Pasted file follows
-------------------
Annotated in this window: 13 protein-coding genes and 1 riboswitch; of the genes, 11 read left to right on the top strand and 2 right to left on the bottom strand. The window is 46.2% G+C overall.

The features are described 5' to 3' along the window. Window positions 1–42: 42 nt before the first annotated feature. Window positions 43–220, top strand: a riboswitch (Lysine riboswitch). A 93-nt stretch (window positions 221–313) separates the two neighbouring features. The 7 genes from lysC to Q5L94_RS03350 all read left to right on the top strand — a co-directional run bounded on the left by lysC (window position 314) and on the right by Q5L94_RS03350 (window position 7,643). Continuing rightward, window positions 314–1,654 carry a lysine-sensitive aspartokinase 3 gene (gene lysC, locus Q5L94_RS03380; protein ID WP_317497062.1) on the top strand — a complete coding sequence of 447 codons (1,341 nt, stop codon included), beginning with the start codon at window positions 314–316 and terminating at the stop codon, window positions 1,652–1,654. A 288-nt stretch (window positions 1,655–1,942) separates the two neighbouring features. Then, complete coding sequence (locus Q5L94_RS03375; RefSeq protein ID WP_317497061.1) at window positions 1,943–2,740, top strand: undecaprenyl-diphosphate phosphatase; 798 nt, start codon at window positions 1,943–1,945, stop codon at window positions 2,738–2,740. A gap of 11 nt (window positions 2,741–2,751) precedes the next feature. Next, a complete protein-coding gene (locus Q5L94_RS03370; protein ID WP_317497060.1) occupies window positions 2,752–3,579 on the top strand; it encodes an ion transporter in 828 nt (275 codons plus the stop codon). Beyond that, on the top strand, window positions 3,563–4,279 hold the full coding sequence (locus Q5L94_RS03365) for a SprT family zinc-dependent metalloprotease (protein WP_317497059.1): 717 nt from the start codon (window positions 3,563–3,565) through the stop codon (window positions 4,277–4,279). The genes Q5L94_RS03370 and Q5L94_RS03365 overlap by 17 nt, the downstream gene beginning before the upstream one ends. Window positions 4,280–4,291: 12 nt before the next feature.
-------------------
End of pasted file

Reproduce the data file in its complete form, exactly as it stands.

Annotated in this window: 13 protein-coding genes and 1 riboswitch; of the genes, 11 read left to right on the top strand and 2 right to left on the bottom strand. The window is 46.2% G+C overall.

The features are described 5' to 3' along the window. Window positions 1–42: 42 nt before the first annotated feature. Window positions 43–220, top strand: a riboswitch (Lysine riboswitch). A 93-nt stretch (window positions 221–313) separates the two neighbouring features. The 7 genes from lysC to Q5L94_RS03350 all read left to right on the top strand — a co-directional run bounded on the left by lysC (window position 314) and on the right by Q5L94_RS03350 (window position 7,643). Continuing rightward, window positions 314–1,654 carry a lysine-sensitive aspartokinase 3 gene (gene lysC, locus Q5L94_RS03380; protein ID WP_317497062.1) on the top strand — a complete coding sequence of 447 codons (1,341 nt, stop codon included), beginning with the start codon at window positions 314–316 and terminating at the stop codon, window positions 1,652–1,654. A 288-nt stretch (window positions 1,655–1,942) separates the two neighbouring features. Then, complete coding sequence (locus Q5L94_RS03375; RefSeq protein ID WP_317497061.1) at window positions 1,943–2,740, top strand: undecaprenyl-diphosphate phosphatase; 798 nt, start codon at window positions 1,943–1,945, stop codon at window positions 2,738–2,740. A gap of 11 nt (window positions 2,741–2,751) precedes the next feature. Next, a complete protein-coding gene (locus Q5L94_RS03370; protein ID WP_317497060.1) occupies window positions 2,752–3,579 on the top strand; it encodes an ion transporter in 828 nt (275 codons plus the stop codon). Beyond that, on the top strand, window positions 3,563–4,279 hold the full coding sequence (locus Q5L94_RS03365) for a SprT family zinc-dependent metalloprotease (protein WP_317497059.1): 717 nt from the start codon (window positions 3,563–3,565) through the stop codon (window positions 4,277–4,279). The genes Q5L94_RS03370 and Q5L94_RS03365 overlap by 17 nt, the downstream gene beginning before the upstream one ends. Window positions 4,280–4,291: 12 nt before the next feature.